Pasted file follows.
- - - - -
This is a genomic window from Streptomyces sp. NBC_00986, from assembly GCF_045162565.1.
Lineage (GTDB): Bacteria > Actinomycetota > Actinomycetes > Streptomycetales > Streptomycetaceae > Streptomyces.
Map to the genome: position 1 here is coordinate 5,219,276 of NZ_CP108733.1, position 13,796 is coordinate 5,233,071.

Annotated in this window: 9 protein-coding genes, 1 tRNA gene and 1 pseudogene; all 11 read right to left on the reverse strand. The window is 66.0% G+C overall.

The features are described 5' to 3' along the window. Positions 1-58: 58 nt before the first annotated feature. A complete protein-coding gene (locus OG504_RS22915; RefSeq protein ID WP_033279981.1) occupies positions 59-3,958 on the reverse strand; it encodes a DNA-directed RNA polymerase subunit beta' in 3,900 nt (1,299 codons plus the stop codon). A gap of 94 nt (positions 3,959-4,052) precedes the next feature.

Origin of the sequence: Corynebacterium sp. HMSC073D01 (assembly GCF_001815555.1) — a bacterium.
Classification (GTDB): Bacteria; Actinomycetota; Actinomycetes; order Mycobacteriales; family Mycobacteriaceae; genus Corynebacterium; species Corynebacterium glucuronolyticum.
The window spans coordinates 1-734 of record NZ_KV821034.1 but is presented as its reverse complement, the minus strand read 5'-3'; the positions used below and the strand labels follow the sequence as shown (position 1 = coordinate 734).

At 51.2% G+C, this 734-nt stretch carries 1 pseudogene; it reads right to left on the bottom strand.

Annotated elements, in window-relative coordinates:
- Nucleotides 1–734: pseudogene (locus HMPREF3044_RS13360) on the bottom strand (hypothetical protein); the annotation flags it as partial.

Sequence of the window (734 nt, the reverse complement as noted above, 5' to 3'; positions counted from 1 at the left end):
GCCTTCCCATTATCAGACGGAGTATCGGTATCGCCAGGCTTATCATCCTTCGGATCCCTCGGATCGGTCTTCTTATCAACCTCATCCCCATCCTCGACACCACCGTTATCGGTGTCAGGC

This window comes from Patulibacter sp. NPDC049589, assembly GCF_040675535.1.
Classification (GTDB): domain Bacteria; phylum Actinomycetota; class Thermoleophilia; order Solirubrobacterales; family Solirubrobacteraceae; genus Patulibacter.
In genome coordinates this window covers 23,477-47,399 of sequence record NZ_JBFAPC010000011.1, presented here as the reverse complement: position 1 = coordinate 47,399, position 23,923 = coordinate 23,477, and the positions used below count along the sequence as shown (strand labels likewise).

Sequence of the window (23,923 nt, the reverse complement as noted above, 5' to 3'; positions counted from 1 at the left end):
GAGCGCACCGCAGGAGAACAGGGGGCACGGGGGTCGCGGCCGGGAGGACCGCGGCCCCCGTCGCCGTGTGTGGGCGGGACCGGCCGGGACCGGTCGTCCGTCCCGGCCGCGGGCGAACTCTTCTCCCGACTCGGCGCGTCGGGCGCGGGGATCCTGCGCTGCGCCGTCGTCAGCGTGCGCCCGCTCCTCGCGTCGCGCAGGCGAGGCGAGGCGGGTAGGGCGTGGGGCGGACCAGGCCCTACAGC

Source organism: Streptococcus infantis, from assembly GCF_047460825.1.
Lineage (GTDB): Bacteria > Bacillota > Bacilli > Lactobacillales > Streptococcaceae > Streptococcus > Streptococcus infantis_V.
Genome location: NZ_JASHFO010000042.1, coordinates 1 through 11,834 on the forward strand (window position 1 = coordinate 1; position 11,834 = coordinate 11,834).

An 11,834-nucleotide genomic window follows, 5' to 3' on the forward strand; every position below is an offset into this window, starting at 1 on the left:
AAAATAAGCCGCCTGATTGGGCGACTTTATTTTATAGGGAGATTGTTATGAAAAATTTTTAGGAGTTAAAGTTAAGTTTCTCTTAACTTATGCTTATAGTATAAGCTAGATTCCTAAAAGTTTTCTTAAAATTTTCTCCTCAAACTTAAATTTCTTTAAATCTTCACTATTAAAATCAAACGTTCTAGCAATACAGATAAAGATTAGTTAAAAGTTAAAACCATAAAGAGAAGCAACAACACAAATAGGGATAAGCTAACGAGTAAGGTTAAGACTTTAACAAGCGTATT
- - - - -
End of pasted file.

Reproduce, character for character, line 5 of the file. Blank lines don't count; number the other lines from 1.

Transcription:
The features are described 5' to 3' along the window. Positions 1-58: 58 nt before the first annotated feature. A complete protein-coding gene (locus OG504_RS22915; RefSeq protein ID WP_033279981.1) occupies positions 59-3,958 on the reverse strand; it encodes a DNA-directed RNA polymerase subunit beta' in 3,900 nt (1,299 codons plus the stop codon). A gap of 94 nt (positions 3,959-4,052) precedes the next feature.